Following the recent passing of Marvel Comics legend, Stan Lee, the world has honoured him with tributes, kind words and gratitude but most importantly sharing his life story and the many aspects that have almost been overlooked until recently. Lee’s characters undoubtedly inspired people with their very relevant and relatable lives, though many have noted “Stan Lee’s greatest creation was himself”.
I have to agree with this statement, (though Spiderman is pretty cool) but for a slightly different reason to what most people would expect. Yes, he was a great man for building the Marvel universe we all know and love, being the fun energetic face of the industry and for making his way into every good Marvel film to engage with his loving fans, but there is more to the man which should inspire us just as his creation has.
His origin story
Born on 28th December 1922 in Manhattan to Jack and Celia Lieber who were Jewish immigrants, his father Jack worked as a dress cutter when work was available. Lee, was encouraged by his parents to read, and pursue creativity, which at the time was different to other families whose children were encouraged to work to help support their families, especially during the great depression.
At age 17 Lee became an assistant at Timely Comics, running errands, cleaning, re-filling ink and other fun stuff. At the time, comic book writers weren't taken very seriously and when Lee was given his first shot at being published he decided to write under the name ‘Stan Lee’ rather than his birth name, Stanley Lieber, to avoid being associated with comic books when he wrote the great American novel (his goal).
In 1942 at age 20, Lee enlisted in the United States Army Signal Corps Division, repairing communication equipment such as telegraph poles. This role led him to be transferred to the Training Film Division where his official classification was ‘play-write’, only nine men were given that title one of which was Dr Seuss. After the army, Lee continued working for Timely Comics which was now re-branded as Atlas Comics and began building a solid reputation as one of the creative drivers behind the business that would eventually become Marvel Comics.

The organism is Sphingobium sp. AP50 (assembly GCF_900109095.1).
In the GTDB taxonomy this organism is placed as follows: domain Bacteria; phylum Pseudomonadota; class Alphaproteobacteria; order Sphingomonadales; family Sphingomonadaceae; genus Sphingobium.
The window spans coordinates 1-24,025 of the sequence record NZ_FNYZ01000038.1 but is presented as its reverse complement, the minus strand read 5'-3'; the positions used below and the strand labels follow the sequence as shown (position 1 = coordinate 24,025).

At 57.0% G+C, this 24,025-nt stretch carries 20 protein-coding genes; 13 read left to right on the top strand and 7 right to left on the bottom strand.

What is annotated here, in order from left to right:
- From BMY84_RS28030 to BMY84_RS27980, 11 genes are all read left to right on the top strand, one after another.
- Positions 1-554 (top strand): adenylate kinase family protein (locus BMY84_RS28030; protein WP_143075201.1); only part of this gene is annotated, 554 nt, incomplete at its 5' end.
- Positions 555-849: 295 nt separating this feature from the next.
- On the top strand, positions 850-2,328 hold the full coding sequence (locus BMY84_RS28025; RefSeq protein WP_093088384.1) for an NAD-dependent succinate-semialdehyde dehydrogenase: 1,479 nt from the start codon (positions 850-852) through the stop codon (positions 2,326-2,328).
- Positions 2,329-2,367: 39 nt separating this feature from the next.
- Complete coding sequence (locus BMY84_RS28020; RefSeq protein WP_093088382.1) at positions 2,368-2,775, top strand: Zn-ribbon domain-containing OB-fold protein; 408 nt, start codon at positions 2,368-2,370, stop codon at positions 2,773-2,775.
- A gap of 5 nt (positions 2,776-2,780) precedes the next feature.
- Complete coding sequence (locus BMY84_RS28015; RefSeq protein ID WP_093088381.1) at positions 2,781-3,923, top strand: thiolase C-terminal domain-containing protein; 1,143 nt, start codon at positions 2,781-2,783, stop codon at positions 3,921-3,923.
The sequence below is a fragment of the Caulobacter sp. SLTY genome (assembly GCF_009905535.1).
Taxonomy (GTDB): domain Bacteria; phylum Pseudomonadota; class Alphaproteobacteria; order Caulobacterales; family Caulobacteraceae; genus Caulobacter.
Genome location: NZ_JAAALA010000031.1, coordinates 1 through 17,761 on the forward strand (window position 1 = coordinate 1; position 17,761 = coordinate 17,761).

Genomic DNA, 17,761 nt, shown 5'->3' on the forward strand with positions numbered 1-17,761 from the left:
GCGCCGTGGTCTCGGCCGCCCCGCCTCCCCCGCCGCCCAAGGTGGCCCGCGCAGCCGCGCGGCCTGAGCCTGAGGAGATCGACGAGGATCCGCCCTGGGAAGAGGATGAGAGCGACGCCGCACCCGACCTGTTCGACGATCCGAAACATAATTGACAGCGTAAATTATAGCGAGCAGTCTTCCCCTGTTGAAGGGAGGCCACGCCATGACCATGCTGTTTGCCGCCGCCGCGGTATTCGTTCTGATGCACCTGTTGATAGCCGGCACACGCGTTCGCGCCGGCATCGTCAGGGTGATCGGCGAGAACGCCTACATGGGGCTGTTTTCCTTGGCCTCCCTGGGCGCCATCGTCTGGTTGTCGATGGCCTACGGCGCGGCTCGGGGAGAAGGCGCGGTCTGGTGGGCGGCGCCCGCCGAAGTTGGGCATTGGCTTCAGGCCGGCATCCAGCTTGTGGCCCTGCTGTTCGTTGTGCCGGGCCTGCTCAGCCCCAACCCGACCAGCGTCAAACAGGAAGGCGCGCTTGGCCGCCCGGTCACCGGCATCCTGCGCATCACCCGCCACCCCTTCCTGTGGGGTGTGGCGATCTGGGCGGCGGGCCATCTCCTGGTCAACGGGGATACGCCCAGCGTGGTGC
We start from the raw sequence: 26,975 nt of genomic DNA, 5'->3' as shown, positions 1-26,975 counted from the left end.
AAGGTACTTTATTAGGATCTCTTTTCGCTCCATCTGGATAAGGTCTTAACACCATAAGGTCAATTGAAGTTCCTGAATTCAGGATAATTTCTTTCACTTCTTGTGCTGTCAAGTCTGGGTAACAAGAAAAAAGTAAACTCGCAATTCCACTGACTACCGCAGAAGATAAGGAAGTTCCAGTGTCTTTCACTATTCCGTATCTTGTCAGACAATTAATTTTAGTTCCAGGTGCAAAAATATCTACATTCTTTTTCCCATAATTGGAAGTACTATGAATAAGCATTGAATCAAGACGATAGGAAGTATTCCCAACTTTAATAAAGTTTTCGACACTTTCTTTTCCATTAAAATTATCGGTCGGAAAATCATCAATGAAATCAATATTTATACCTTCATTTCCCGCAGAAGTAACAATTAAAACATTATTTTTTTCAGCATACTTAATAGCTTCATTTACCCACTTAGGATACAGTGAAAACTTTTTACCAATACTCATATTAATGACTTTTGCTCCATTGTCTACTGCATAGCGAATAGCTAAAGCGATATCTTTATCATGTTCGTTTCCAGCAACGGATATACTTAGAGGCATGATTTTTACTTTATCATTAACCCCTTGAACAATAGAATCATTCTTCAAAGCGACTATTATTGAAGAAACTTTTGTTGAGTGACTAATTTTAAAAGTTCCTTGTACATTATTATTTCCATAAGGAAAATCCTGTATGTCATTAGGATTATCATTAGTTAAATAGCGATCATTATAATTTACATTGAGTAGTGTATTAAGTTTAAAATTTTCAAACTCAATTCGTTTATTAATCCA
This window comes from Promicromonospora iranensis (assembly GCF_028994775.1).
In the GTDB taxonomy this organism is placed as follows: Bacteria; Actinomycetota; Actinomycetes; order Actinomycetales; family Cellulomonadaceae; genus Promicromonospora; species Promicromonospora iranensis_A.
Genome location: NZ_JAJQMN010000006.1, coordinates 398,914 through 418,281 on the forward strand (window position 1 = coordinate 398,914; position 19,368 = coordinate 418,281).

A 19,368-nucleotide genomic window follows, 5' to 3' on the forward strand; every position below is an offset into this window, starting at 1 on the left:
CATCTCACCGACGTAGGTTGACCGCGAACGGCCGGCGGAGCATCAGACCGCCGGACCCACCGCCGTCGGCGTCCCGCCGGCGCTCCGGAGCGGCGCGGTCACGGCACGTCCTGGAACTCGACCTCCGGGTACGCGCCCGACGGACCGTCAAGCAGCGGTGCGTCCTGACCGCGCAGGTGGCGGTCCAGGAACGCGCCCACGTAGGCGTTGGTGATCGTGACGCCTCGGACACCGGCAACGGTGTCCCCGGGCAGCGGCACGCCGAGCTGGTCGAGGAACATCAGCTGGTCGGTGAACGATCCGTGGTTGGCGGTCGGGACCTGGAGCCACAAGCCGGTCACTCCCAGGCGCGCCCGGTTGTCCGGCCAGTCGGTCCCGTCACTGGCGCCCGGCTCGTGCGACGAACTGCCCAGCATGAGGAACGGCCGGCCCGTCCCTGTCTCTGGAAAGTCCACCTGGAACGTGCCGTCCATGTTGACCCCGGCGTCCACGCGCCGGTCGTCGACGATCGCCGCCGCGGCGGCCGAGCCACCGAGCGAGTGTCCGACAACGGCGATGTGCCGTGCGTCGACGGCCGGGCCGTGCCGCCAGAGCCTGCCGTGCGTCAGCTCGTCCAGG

As major competitor, DC Comics, gained traction after releasing the Justice League of America, Marvel Comics asked Lee to come up with a super hero team of his own. At this point in time he was considering a career change so, his wife encouraged him not to hold back and create whatever he wanted, as it wouldn’t matter once he had left.
As a result of this freedom, Lee created characters with human flaws who were incredibly relatable and experienced nothing different to what a teenager would with the obvious exception of having super-natural abilities (The Fantastic Four).
These stories generated huge popularity and kept readers engaged through their teenage years and beyond. Most heroes before this were portrayed as perfect, flawless beings. Lee and Jack Kirby went on to make some of the most popular characters of all time including The Hulk, Iron-Man and Spiderman.
Stan’s hard work and creativity continues to impact the modern world, even though at age 20 he couldn’t possibly have known that his time in the army would contribute to his career. Or that the small comic book company that he ran errands and swept floors for would end up honouring him as one of the sole contributors of their multi-million-dollar success. There’s something to be said about his perseverance.
Stan Lee inspired good values and integrity in the minds of children in a similar way that Jesus explained heavenly concepts using parables for human understanding. I couldn’t tell you Stan’s religious views or relationship with God because I genuinely don’t know but, although he might not have been a man of God, he was certainly God’s man.
As a kid, I remembered the quote “with great power, comes great responsibility” from the Spiderman movies and with the legacy that Lee left behind, it has become evident that this was just as much Stan Lee’s motto as it was Spiderman’s when it came to the weight of his influence.
Jesse Moore draws from the Bible and classical literature for insight into life’s tough questions. He is currently studying at university to become a film-maker.
Jesse Moore’s previous articles can be viewed at: https://www.pressserviceinternational.org/jesse-moore.html